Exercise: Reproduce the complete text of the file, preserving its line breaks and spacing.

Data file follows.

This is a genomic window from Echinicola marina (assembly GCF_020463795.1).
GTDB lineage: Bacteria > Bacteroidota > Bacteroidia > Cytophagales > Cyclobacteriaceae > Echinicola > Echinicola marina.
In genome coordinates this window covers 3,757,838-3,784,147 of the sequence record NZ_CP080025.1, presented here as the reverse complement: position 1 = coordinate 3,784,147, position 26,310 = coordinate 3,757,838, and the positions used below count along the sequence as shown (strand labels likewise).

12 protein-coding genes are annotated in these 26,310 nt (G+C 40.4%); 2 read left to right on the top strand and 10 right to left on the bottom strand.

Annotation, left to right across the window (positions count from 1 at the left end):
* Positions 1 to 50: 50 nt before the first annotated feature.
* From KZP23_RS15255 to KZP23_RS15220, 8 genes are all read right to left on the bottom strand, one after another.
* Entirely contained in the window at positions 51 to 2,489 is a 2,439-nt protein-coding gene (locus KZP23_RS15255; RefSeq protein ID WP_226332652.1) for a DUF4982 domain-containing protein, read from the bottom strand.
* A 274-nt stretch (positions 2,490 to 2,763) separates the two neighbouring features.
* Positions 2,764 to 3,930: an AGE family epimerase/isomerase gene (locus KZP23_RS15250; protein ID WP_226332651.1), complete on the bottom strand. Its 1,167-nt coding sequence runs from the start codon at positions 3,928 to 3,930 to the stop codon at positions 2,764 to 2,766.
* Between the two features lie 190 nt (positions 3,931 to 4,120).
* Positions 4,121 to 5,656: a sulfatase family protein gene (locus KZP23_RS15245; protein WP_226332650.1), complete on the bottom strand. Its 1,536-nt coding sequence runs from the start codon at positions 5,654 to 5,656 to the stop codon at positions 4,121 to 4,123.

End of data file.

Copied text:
This is a genomic window from Echinicola marina (assembly GCF_020463795.1).
GTDB lineage: Bacteria > Bacteroidota > Bacteroidia > Cytophagales > Cyclobacteriaceae > Echinicola > Echinicola marina.
In genome coordinates this window covers 3,757,838-3,784,147 of the sequence record NZ_CP080025.1, presented here as the reverse complement: position 1 = coordinate 3,784,147, position 26,310 = coordinate 3,757,838, and the positions used below count along the sequence as shown (strand labels likewise).

12 protein-coding genes are annotated in these 26,310 nt (G+C 40.4%); 2 read left to right on the top strand and 10 right to left on the bottom strand.

Annotation, left to right across the window (positions count from 1 at the left end):
* Positions 1 to 50: 50 nt before the first annotated feature.
* From KZP23_RS15255 to KZP23_RS15220, 8 genes are all read right to left on the bottom strand, one after another.
* Entirely contained in the window at positions 51 to 2,489 is a 2,439-nt protein-coding gene (locus KZP23_RS15255; RefSeq protein ID WP_226332652.1) for a DUF4982 domain-containing protein, read from the bottom strand.
* A 274-nt stretch (positions 2,490 to 2,763) separates the two neighbouring features.
* Positions 2,764 to 3,930: an AGE family epimerase/isomerase gene (locus KZP23_RS15250; protein ID WP_226332651.1), complete on the bottom strand. Its 1,167-nt coding sequence runs from the start codon at positions 3,928 to 3,930 to the stop codon at positions 2,764 to 2,766.
* Between the two features lie 190 nt (positions 3,931 to 4,120).
* Positions 4,121 to 5,656: a sulfatase family protein gene (locus KZP23_RS15245; protein WP_226332650.1), complete on the bottom strand. Its 1,536-nt coding sequence runs from the start codon at positions 5,654 to 5,656 to the stop codon at positions 4,121 to 4,123.